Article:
Load testing Facebook applications is really important. Usually the whole point of deploying onto Facebook is to leverage the social graph and go viral. Developers want their applications to go viral, but there’s a nagging concern about what will happen if they do. Is the app as scalable as you think? Are the hosting choices correct? What’s the cost of deploying and crashing?
The way to alleviate these concerns is to load test your app, but how do you do that in a Facebook environment? The simple answer is that it’s very hard due to two issues central to Facebook:
Issue1: You must control enough Facebook users
Testing your application with one or two simultaneous users is easy: simply use your own Facebook account and call up some friends and have them do the same. But running a test with hundreds or even thousands of simultaneous users is much more difficult. Where do you get the users from? That answer isn’t so simple. You can say “I’ll just go into Facebook and define a few hundred ‘phony’ people that I can control”. While this may seem like a good idea, it isn’t:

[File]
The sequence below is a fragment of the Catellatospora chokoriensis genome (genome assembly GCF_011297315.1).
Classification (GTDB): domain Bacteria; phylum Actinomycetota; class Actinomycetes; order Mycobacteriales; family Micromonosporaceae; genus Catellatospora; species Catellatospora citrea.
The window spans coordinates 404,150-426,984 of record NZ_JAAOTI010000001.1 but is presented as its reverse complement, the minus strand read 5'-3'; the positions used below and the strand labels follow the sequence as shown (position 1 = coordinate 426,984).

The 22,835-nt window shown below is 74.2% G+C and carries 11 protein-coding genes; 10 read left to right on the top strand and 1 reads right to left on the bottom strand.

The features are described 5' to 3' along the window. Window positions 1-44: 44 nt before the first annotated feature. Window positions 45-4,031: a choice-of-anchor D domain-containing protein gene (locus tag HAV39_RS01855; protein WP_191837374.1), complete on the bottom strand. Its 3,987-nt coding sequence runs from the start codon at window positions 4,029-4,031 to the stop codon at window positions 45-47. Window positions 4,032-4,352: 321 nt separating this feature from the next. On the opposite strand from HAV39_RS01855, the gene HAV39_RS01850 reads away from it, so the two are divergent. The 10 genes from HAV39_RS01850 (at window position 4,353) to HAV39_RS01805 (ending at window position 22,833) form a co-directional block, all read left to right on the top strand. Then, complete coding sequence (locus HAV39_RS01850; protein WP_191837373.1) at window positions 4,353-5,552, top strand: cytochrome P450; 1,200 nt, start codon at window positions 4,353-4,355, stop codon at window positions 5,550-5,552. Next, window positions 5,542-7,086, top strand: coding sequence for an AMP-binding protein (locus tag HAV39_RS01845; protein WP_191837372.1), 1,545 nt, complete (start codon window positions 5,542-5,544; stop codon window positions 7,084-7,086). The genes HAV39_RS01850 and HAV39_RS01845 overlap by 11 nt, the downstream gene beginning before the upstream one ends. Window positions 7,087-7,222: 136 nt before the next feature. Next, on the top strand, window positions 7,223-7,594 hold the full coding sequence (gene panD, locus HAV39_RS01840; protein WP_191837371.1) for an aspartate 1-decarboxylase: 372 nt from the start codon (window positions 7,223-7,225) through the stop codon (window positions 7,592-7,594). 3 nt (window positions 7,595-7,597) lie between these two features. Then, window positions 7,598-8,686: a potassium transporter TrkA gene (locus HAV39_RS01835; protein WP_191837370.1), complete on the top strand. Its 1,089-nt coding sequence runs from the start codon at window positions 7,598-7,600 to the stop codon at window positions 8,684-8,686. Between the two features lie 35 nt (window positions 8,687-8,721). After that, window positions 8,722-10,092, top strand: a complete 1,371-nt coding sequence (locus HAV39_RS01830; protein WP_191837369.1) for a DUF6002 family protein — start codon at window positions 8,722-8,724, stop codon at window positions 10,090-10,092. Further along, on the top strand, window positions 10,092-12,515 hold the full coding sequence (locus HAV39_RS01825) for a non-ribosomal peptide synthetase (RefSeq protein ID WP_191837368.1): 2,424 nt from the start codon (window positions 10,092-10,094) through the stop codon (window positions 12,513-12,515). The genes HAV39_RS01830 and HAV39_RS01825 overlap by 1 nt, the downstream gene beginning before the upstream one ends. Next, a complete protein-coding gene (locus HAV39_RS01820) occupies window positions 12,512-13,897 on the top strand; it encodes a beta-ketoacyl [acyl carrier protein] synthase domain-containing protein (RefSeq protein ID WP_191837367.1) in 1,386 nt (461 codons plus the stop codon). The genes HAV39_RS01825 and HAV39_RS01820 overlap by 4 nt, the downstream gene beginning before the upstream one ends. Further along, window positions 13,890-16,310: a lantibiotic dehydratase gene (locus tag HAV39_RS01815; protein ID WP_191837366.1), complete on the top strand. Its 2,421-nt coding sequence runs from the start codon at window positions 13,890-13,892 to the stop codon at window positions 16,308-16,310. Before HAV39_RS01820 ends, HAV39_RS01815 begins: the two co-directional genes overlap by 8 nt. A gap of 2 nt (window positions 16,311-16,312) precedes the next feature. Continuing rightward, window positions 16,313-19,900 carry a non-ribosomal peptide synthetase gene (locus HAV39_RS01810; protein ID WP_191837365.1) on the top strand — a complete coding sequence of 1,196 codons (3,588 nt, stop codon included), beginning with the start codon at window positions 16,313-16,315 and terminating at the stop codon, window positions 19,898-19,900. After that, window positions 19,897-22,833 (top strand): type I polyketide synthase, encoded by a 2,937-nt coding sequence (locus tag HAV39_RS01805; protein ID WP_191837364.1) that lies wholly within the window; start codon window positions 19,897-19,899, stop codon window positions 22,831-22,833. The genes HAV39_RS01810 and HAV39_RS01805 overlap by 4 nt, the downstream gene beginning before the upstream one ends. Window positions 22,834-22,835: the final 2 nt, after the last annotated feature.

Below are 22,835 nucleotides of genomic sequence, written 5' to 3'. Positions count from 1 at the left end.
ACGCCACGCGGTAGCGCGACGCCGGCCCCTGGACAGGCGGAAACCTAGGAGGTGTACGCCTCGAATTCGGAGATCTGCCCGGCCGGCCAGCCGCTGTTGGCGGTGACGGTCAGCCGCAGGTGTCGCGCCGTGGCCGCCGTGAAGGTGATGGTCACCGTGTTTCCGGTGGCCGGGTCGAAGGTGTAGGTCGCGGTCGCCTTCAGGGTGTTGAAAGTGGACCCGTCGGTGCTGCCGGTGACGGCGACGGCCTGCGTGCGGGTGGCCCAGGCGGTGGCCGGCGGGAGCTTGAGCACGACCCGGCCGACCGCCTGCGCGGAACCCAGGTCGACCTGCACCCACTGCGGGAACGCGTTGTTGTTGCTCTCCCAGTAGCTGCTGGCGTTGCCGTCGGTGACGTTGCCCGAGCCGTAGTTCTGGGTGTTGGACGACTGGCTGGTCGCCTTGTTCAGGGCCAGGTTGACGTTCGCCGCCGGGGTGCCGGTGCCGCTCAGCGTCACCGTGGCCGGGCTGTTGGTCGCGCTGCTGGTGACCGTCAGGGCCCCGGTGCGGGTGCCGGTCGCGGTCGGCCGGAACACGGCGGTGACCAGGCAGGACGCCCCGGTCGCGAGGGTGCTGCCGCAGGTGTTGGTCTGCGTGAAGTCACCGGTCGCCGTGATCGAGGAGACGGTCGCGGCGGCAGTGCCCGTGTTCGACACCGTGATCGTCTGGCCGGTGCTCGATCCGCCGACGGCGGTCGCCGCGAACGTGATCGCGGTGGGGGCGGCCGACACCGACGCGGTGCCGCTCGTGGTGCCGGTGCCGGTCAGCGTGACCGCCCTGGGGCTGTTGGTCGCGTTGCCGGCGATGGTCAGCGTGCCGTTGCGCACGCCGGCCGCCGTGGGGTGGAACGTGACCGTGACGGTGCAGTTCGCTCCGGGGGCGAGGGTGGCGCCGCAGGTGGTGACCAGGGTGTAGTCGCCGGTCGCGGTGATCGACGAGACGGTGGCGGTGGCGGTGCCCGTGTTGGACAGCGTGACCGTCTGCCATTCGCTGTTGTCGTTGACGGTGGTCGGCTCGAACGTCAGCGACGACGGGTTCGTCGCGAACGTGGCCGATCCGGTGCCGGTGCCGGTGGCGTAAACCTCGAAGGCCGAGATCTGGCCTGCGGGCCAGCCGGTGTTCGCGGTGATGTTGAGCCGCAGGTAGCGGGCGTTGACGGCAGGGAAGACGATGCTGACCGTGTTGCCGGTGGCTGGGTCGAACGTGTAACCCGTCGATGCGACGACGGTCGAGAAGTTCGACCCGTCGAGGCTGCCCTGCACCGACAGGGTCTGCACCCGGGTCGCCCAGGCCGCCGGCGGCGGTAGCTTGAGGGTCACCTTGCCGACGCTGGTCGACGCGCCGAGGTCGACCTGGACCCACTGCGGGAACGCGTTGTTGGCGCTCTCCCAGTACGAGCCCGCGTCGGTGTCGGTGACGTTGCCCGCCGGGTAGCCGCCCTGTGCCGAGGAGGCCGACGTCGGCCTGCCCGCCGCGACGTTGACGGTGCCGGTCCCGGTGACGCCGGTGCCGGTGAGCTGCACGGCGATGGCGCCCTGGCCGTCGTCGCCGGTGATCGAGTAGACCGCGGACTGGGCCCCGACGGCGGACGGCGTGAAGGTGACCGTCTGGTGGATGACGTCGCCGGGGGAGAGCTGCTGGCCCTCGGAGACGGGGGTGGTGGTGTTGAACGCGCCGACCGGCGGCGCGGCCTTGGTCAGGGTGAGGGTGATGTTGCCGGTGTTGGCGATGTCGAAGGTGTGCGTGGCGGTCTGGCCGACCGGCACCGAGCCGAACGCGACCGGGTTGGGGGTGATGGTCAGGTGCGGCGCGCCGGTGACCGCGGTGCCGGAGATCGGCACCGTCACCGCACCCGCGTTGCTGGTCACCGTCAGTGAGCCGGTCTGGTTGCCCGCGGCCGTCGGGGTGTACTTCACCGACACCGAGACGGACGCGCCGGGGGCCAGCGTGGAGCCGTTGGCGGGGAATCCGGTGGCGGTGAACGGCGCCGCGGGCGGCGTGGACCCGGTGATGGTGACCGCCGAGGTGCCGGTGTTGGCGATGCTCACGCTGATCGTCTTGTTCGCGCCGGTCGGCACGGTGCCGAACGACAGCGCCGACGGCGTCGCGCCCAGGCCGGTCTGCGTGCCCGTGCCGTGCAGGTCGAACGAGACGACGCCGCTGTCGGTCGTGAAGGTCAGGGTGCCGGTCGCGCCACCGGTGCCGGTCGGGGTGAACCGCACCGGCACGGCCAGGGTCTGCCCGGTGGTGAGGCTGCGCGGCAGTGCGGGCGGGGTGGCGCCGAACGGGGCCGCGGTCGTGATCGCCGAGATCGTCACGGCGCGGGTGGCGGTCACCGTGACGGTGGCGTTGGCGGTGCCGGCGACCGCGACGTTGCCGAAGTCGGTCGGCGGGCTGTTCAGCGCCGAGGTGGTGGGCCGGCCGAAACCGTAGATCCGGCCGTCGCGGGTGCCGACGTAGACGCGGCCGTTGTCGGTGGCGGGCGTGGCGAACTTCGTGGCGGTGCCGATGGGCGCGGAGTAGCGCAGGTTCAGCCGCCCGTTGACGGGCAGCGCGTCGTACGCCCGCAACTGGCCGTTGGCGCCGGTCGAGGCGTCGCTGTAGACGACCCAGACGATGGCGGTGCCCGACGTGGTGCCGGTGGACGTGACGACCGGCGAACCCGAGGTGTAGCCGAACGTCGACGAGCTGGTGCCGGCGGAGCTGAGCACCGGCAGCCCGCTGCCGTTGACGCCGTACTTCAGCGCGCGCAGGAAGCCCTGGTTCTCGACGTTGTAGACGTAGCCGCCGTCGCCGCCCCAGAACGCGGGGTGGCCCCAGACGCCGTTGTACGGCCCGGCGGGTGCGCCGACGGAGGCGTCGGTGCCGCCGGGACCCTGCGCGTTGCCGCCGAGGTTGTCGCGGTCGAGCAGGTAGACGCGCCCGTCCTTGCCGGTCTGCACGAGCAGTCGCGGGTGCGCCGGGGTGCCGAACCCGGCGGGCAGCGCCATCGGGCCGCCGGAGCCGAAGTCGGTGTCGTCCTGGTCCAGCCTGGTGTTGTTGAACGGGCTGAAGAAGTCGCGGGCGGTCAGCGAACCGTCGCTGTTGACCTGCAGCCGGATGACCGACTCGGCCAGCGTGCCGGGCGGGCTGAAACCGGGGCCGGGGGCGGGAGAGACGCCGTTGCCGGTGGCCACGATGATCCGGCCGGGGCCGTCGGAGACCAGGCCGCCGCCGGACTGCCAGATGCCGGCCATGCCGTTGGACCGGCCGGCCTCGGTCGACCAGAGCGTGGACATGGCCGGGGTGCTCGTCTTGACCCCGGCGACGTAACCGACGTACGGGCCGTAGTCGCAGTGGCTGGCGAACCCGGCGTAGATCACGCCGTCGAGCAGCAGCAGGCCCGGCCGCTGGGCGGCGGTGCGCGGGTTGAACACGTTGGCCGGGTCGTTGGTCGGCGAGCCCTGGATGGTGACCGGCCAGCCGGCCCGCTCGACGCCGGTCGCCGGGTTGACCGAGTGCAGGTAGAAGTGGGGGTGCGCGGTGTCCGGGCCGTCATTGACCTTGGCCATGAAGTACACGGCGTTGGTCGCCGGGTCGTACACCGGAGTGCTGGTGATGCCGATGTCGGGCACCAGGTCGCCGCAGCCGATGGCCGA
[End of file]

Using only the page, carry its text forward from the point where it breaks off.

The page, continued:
- Real users have friends, become fans of pages, post updates, and hundreds of other things that Facebook allows you to do. This creates the richness of the social graph, and applications often need to take these things into account. Unless you’re willing to spend an inordinate amount of time “humanizing” your phony user army, your tests with them will not be realistic.
- While Facebook does provide the concept of a Test Account to developers to test with, these accounts are very limited in what they can do so are not of very much use for load testing.
Issue 2: Load testing must be automated
Load testing web applications is hard. Traditionally, to test an application you’d deploy it into a “staging area” and then simulate many people using it with a tool such as HP’s LoadRunner or a cloud-based solution such as BrowserMob.
Load testing by it’s very nature must be an automated process. But this is a problem since Facebook applications must be accessed through the Facebook servers (for API support, FBML-to-HTML rendering, etc.)
In Part 2 of article, we’ll discuss why Facebook has a prohibition against automated tools, and why that is ultimately good for you, the developer.